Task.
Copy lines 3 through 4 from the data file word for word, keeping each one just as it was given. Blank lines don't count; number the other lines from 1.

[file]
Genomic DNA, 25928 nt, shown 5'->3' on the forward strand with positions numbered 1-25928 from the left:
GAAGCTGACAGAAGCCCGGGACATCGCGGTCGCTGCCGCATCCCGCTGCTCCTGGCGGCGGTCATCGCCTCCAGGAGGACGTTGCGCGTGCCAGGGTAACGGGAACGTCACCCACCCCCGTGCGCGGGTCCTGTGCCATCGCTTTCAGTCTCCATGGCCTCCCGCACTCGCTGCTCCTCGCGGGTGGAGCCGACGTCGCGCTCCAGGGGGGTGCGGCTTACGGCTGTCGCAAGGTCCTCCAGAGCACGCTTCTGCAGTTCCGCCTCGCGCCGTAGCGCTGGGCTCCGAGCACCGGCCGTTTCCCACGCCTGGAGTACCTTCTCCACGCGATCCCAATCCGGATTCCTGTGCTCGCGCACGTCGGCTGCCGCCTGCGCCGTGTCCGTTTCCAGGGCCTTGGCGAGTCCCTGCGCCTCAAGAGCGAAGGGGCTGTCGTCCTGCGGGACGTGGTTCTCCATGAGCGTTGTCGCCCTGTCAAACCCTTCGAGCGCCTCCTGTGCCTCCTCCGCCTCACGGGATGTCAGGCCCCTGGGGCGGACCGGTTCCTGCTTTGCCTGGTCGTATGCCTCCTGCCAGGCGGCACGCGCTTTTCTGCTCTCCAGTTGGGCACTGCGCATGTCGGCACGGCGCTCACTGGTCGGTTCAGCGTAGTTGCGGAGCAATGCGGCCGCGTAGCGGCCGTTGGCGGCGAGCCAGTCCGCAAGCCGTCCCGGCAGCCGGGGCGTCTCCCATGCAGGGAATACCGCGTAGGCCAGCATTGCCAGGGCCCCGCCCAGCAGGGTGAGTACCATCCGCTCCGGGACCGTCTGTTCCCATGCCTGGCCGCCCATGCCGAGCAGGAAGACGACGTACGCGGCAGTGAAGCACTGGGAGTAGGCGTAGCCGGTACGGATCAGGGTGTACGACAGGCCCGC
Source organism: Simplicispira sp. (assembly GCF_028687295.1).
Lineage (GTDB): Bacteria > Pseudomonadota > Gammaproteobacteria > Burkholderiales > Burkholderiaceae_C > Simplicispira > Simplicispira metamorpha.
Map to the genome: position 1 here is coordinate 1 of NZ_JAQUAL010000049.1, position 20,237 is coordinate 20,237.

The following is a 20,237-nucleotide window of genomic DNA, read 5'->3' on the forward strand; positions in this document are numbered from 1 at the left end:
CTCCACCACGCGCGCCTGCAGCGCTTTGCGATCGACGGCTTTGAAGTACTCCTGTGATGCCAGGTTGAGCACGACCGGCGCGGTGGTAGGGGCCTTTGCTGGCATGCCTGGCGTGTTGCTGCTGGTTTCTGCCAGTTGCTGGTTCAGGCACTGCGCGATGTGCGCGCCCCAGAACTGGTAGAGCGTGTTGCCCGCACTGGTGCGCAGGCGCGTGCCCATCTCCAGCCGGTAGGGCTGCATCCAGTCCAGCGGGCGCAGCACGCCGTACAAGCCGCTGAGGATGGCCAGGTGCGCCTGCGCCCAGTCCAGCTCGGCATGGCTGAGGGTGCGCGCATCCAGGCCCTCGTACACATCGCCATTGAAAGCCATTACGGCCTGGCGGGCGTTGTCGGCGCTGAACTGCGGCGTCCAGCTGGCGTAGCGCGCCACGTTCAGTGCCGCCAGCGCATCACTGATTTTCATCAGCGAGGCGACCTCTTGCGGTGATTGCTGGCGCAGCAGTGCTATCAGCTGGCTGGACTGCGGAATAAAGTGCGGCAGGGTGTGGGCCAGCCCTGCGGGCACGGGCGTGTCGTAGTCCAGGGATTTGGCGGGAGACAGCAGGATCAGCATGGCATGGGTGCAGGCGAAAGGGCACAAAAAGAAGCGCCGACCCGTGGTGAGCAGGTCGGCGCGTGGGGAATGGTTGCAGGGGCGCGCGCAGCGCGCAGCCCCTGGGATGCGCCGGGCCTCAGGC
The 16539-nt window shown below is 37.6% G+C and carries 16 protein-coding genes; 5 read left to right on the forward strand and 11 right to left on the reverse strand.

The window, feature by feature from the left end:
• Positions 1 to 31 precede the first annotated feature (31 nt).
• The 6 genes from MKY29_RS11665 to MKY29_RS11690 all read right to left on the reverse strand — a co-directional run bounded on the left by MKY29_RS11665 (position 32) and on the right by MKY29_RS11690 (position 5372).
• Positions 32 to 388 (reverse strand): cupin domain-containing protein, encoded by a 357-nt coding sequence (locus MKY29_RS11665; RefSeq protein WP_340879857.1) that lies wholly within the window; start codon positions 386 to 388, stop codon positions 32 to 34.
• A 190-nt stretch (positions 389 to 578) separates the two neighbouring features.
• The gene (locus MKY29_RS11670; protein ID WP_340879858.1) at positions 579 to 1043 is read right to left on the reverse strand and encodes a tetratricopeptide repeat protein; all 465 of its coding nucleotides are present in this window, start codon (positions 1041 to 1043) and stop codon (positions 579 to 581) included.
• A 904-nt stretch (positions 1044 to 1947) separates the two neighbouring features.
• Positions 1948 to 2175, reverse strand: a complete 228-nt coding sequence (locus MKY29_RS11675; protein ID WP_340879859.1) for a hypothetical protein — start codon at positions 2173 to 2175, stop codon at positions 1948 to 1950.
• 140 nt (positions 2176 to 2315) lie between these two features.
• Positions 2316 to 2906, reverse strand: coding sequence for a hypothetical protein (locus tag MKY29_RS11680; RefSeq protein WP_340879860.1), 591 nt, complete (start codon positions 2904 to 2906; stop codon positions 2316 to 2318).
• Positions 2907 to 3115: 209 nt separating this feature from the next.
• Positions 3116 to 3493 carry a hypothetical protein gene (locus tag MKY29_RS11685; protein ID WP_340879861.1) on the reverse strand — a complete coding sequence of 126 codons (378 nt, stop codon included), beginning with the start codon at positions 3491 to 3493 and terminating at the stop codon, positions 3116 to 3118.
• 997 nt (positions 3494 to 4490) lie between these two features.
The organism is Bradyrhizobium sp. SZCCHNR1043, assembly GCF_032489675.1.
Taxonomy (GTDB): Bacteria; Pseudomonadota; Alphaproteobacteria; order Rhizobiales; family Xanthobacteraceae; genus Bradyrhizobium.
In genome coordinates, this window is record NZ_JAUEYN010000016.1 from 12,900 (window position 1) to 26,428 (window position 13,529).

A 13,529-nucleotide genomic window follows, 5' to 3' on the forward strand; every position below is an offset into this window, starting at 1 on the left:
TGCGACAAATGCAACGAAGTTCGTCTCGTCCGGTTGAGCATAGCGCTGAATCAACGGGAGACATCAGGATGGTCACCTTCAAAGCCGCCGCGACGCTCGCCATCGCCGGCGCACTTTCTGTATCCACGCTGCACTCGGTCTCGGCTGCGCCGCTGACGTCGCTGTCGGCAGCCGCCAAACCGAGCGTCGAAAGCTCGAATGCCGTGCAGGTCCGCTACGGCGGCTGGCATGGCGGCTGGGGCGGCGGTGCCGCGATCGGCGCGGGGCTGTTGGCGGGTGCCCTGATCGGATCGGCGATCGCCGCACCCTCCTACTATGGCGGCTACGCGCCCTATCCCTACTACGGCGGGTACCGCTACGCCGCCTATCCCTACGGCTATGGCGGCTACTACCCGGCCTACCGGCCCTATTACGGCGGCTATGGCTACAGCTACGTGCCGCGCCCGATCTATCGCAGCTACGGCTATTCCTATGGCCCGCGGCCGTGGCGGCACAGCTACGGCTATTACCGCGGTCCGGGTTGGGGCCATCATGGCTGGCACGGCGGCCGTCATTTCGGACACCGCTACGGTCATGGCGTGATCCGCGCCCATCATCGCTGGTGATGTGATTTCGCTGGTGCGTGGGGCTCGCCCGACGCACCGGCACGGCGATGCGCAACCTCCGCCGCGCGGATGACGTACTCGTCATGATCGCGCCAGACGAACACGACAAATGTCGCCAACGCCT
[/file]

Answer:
Source organism: Simplicispira sp. (assembly GCF_028687295.1).
Lineage (GTDB): Bacteria > Pseudomonadota > Gammaproteobacteria > Burkholderiales > Burkholderiaceae_C > Simplicispira > Simplicispira metamorpha.